There is an apprenticeship route to help individuals become bookkeepers, e.g. accounts and finance assistant intermediate apprenticeship. It typically takes 12 months to complete.
Individuals usually need some GCSEs, including English and maths, or equivalent.
Opportunities are on Government’s Apprenticeships, Institute for Apprenticeships and Technical Education and Indeed.
If individuals have some qualifications, they could apply for bookkeeping jobs directly. They usually need five GCSEs grades 9 to 4 (A* to C) or equivalent qualifications, including English and maths.
If individuals have further qualifications in business studies, maths, economics or relevant experience, it will help. Bookkeeping roles are on various job websites.
Some employers may decide to take on individuals as interns and train them as bookkeepers if they have the necessary personal qualities and enthusiasm for the role. It would help individuals to have previous experience. However, the requirements will depend on each employer.
Individuals may be able to work on temporary or part-time contracts in accounts or finance departments as an admin assistant while taking a bookkeeping qualification. Experience in accounting software, e.g. Quickbooks, Xero & SAGE 50 software, would help.
Volunteering can also help people gain valuable experience and develop skills. Individuals could volunteer with charities in their finance departments. There is information on volunteering and local opportunities on Do-IT, NCVO and Volunteering Matters.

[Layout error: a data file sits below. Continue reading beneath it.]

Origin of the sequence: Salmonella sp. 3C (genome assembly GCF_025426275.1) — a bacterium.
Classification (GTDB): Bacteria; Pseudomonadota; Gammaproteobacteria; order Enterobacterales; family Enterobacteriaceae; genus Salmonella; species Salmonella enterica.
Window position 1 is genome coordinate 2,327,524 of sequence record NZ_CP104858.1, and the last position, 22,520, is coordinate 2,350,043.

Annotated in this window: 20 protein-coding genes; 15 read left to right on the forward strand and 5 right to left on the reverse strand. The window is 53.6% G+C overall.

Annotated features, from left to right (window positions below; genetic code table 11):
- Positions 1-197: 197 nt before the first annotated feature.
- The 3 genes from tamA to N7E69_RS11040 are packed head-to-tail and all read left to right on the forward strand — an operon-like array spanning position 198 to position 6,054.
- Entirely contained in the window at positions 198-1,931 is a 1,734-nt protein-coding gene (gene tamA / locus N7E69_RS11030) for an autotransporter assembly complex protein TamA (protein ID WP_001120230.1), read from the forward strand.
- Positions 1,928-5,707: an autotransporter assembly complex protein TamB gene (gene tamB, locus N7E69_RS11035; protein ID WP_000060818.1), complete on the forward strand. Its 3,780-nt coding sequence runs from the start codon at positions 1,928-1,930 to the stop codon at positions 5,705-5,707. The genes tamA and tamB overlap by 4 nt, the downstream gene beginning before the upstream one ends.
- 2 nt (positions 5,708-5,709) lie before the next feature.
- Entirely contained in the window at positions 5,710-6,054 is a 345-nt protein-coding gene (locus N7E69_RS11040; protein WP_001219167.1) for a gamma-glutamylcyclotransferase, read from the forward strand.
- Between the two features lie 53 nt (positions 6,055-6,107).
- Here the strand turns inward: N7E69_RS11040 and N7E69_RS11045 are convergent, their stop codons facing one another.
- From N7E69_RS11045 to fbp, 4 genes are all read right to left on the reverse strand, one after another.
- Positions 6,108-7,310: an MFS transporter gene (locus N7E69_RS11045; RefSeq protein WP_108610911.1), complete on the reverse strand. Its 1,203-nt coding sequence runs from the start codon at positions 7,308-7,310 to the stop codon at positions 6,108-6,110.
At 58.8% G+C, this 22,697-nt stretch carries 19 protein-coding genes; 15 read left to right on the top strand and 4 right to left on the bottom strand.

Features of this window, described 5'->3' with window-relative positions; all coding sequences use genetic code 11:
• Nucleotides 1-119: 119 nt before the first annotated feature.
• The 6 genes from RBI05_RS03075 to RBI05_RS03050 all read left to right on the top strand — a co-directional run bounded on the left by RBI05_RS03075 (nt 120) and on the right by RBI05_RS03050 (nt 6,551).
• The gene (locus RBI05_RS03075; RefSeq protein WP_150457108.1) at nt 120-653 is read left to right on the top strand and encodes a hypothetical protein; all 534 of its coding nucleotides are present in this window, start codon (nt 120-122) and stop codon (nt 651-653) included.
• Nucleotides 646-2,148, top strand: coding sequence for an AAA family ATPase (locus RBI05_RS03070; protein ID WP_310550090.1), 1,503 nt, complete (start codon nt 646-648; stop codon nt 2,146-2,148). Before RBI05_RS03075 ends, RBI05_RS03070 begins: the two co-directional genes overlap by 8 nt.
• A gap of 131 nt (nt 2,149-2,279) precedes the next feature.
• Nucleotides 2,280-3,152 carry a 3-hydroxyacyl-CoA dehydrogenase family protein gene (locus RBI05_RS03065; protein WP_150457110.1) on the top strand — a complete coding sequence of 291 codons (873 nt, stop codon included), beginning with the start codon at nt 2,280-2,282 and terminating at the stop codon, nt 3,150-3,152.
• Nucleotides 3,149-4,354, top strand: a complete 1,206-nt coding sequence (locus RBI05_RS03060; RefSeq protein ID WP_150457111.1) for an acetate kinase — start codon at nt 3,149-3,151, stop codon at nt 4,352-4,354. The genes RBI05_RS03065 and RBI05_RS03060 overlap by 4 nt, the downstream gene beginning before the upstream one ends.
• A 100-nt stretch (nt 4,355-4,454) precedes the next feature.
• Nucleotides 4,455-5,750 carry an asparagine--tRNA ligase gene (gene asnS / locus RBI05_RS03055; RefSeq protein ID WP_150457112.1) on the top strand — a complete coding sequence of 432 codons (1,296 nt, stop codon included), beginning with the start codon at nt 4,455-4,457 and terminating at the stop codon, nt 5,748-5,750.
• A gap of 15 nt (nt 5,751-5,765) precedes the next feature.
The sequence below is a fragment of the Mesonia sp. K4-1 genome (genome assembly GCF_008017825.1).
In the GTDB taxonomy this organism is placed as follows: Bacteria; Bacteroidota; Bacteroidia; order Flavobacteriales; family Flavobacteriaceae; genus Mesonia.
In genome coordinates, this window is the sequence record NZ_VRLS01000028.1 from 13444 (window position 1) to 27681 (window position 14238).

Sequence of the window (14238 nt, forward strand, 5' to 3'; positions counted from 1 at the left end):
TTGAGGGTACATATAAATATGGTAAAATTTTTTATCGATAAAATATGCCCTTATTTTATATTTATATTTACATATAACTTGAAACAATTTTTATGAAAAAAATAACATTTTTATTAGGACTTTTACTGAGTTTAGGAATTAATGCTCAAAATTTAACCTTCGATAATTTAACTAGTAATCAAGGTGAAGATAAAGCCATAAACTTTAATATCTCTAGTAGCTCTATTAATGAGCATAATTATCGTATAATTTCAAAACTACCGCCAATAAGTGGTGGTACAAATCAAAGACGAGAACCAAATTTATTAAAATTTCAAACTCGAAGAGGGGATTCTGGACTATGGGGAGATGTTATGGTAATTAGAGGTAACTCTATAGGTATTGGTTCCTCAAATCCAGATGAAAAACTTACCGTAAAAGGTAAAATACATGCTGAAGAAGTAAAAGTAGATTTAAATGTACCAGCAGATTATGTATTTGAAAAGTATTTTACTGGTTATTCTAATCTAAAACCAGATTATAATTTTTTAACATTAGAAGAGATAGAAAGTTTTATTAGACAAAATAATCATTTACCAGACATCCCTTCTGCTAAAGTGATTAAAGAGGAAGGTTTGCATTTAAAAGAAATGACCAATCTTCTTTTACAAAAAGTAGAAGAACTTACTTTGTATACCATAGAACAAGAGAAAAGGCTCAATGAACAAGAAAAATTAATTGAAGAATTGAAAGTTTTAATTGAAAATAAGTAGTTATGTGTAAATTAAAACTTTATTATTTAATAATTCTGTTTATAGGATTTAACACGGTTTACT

Work experience relating to customer service, accountancy or finance can be beneficial and can help an individual work towards becoming a bookkeeper. Even college and community courses can count, e.g. AAT in business skills and customer service skills.
Learning does not stop with experience or once someone becomes qualified. Attending relevant training courses and having additional certifications can help individuals enter the profession, enhance their employability and give them a competitive edge. Many colleges and accredited private training companies can provide relevant training courses.
Some examples of courses that may be useful for individuals looking at a career in bookkeeping include (this list is not exhaustive):
- Work-related stress.
- Display screen equipment (DSE).
- COVID-19 awareness.
- Office health and safety.
- Health and safety for homeworkers.
- Data protection and the GDPR.
- Complaints handling.
- Customer service skills.
- Time management skills.
- Business management.
- Resilience training.
- Anti-bribery awareness.
Additional IT skills, e.g. in office packages and accounting software, and training in customer relations can also be beneficial.